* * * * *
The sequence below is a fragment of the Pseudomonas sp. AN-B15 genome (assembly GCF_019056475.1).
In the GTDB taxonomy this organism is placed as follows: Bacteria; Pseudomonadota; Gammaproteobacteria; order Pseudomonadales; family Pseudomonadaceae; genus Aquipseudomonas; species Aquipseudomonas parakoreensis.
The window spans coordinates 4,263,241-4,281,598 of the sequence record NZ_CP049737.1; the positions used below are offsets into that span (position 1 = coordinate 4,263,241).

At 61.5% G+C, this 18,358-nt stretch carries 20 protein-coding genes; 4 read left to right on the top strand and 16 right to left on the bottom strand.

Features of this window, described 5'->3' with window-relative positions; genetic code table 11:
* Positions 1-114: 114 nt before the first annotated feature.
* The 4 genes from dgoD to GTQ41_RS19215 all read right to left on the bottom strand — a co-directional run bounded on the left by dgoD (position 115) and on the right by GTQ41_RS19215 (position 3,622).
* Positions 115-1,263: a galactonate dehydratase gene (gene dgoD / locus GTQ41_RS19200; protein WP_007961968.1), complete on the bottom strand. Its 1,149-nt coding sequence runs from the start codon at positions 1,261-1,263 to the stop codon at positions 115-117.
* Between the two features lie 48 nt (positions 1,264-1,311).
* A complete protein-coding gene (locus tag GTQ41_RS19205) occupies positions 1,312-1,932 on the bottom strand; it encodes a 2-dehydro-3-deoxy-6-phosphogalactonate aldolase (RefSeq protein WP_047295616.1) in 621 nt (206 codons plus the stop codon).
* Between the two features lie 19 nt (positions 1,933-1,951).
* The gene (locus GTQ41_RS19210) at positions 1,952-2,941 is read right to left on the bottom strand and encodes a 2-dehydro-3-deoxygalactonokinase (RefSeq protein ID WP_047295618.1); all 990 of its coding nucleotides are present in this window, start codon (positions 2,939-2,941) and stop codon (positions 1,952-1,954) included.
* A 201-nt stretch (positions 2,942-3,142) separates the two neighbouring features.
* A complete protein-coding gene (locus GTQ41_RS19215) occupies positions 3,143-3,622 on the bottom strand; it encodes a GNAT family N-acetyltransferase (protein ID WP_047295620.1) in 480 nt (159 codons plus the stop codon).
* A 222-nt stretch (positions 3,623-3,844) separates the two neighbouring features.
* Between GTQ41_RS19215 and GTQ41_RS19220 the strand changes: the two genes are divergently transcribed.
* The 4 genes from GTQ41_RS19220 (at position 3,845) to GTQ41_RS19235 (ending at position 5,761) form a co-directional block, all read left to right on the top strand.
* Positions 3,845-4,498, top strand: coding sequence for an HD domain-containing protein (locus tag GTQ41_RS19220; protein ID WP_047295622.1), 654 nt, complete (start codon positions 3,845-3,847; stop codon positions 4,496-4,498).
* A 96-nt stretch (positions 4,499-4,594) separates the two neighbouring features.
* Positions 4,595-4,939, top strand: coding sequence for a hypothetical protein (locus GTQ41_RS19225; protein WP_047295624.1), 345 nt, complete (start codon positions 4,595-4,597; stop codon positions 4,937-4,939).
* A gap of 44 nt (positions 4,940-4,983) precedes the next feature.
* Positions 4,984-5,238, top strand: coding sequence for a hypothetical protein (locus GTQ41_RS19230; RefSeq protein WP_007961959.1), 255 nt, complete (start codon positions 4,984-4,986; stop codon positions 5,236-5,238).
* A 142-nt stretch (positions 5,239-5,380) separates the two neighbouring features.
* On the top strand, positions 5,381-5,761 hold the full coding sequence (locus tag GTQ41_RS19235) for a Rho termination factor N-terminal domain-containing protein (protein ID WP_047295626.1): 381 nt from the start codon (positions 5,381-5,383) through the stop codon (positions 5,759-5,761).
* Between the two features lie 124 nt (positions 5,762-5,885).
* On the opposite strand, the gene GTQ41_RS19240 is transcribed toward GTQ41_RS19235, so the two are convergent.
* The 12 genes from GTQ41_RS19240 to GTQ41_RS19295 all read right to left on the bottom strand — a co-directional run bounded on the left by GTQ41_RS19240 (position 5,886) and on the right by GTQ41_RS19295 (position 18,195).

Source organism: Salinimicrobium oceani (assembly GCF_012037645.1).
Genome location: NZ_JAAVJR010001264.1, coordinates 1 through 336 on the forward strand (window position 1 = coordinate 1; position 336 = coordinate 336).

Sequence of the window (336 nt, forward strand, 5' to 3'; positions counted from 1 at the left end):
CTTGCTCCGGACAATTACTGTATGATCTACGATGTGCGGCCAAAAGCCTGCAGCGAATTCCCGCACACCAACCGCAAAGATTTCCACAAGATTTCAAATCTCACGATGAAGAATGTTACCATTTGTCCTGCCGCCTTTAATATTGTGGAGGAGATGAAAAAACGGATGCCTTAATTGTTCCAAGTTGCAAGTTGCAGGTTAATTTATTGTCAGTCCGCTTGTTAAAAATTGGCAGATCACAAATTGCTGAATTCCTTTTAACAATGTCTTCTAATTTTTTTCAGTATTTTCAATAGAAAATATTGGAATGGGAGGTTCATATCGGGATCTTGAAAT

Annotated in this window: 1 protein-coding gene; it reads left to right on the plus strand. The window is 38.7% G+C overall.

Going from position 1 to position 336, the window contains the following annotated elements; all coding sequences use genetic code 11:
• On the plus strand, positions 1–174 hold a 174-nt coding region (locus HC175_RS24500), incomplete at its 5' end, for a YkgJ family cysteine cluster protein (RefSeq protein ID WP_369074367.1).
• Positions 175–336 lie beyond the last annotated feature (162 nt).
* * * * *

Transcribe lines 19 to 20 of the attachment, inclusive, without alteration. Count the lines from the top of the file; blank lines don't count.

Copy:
* A 96-nt stretch (positions 4,499-4,594) separates the two neighbouring features.
* Positions 4,595-4,939, top strand: coding sequence for a hypothetical protein (locus GTQ41_RS19225; protein WP_047295624.1), 345 nt, complete (start codon positions 4,595-4,597; stop codon positions 4,937-4,939).